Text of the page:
Time resolved measurements of the flow generated by suction feeding fish

Time resolved measurements of the flow generated by suction feeding fish The majority of aquatic vertebrates are suction feeders: by rapidly expanding the mouth cavity they generate a fluid flow outside of their head in order to draw prey into their mouth. In addition to the biological relevance, the generated flow field is interesting fluid mechanically as it incorporates high velocities, is localized in front of the mouth, and is unsteady, typically lasting between 10 and 50 ms. Using manometry and high-speed particle image velocimetry, this is the first study to quantify pressure within and outside the mouth of a feeding fish while simultaneously measuring the velocity field outside the mouth. Measurements with a high temporal (2 ms) and spatial (<1 mm) resolution were made for several feeding events of a single largemouth bass (Micropterus salmoides). General properties of the flow were evaluated, including the transient velocity field, its relationship to pressure within the mouth and pressure at the prey. We find that throughout the feeding event a relationship exists for the magnitude of fluid speed as a function of distance from the predator mouth that is based on scaling the velocity field according to the size of the mouth opening and the magnitude of fluid speed at the mouth. The velocity field is concentrated within an area extending approximately one mouth diameter from the fish and the generated pressure field is even more local to the mouth aperture. Although peak suction pressures measured inside the mouth were slightly larger than those that were predicted using the equations of motion, we find that these equations give a very accurate prediction of the timing of peak pressure, so long as the unsteady nature of the flow is included. http://www.deepdyve.com/assets/images/DeepDyve-Logo-lg.png Experiments in Fluids Springer Journals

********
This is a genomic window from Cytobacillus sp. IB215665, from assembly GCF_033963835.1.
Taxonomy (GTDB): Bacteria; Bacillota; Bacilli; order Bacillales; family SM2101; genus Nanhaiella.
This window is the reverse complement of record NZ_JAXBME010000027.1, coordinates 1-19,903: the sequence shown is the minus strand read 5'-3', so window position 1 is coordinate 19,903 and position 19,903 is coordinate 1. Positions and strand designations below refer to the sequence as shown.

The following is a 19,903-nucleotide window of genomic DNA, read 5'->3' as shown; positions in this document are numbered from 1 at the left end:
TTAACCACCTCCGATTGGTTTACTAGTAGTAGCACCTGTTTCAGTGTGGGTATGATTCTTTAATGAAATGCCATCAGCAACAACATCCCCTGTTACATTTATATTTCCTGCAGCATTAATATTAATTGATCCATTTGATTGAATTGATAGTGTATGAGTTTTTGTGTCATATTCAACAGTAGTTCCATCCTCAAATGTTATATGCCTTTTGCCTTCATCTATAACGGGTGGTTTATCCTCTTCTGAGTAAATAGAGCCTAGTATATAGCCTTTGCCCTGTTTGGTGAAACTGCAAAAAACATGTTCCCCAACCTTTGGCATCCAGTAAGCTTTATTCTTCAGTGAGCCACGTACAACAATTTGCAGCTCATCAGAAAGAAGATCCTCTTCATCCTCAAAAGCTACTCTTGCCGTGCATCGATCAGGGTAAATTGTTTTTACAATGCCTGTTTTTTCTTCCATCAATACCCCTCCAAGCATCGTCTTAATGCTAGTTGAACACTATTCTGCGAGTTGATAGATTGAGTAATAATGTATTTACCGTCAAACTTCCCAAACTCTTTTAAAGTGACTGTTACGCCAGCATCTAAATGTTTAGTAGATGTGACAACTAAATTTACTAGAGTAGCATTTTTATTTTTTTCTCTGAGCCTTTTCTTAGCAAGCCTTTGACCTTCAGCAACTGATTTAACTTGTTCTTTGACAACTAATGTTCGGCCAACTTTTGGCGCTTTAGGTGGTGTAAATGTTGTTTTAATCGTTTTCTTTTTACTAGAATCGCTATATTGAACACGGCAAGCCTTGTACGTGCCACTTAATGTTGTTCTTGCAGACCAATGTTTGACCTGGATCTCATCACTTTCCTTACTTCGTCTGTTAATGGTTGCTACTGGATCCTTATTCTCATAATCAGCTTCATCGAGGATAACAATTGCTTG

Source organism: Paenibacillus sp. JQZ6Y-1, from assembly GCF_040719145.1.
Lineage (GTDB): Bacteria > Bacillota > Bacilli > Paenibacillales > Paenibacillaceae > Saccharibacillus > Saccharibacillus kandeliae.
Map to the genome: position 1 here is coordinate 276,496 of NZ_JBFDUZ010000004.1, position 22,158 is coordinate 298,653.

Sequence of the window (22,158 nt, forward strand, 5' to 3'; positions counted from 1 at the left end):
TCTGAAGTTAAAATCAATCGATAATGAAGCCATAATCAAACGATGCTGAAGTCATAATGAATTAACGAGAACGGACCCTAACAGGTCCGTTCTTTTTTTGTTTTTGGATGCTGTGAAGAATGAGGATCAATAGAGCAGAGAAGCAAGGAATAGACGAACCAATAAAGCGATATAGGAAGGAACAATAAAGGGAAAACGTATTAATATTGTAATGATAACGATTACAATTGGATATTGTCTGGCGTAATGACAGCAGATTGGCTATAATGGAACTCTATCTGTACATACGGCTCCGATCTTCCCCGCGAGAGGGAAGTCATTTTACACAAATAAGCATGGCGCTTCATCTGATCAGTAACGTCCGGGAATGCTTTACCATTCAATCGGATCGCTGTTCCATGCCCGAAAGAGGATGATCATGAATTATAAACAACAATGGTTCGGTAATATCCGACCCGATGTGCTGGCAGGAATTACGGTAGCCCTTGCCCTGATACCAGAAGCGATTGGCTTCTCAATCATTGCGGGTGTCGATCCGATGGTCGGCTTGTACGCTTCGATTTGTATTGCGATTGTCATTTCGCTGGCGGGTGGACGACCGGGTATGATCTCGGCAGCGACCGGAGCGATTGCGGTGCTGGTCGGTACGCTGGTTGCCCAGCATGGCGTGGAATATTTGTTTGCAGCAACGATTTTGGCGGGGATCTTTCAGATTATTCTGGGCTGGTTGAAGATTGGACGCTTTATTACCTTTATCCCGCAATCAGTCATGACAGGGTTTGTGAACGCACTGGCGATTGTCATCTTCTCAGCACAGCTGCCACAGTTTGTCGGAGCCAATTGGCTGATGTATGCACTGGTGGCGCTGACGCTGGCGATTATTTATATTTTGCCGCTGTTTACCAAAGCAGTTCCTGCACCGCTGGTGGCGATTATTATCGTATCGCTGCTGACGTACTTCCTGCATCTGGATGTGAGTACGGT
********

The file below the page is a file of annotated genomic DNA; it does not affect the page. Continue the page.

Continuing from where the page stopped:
Time resolved measurements of the flow generated by suction feeding fish

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Publisher
Springer-Verlag
Copyright
Copyright © 2007 by Springer-Verlag
Subject
Engineering; Engineering Fluid Dynamics; Fluid- and Aerodynamics; Engineering Thermodynamics, Heat and Mass Transfer
ISSN
0723-4864
eISSN
1432-1114
D.O.I.
10.1007/s00348-007-0405-0
Publisher site
See Article on Publisher Site

Abstract

The majority of aquatic vertebrates are suction feeders: by rapidly expanding the mouth cavity they generate a fluid flow outside of their head in order to draw prey into their mouth. In addition to the biological relevance, the generated flow field is interesting fluid mechanically as it incorporates high velocities, is localized in front of the mouth, and is unsteady, typically lasting between 10 and 50 ms. Using manometry and high-speed particle image velocimetry, this is the first study to quantify pressure within and outside the mouth of a feeding fish while simultaneously measuring the velocity field outside the mouth. Measurements with a high temporal (2 ms) and spatial (<1 mm) resolution were made for several feeding events of a single largemouth bass (Micropterus salmoides). General properties of the flow were evaluated, including the transient velocity field, its relationship to pressure within the mouth and pressure at the prey. We find that throughout the feeding event a relationship exists for the magnitude of fluid speed as a function of distance from the predator mouth that is based on scaling the velocity field according to the size of the mouth opening and the magnitude of fluid speed at the mouth. The velocity field is concentrated within an area extending approximately one mouth diameter from the fish and the generated pressure field is even more local to the mouth aperture. Although peak suction pressures measured inside the mouth were slightly larger than those that were predicted using the equations of motion, we find that these equations give a very accurate prediction of the timing of peak pressure, so long as the unsteady nature of the flow is included.

Journal

Experiments in FluidsSpringer Journals

Published: Oct 12, 2007

References

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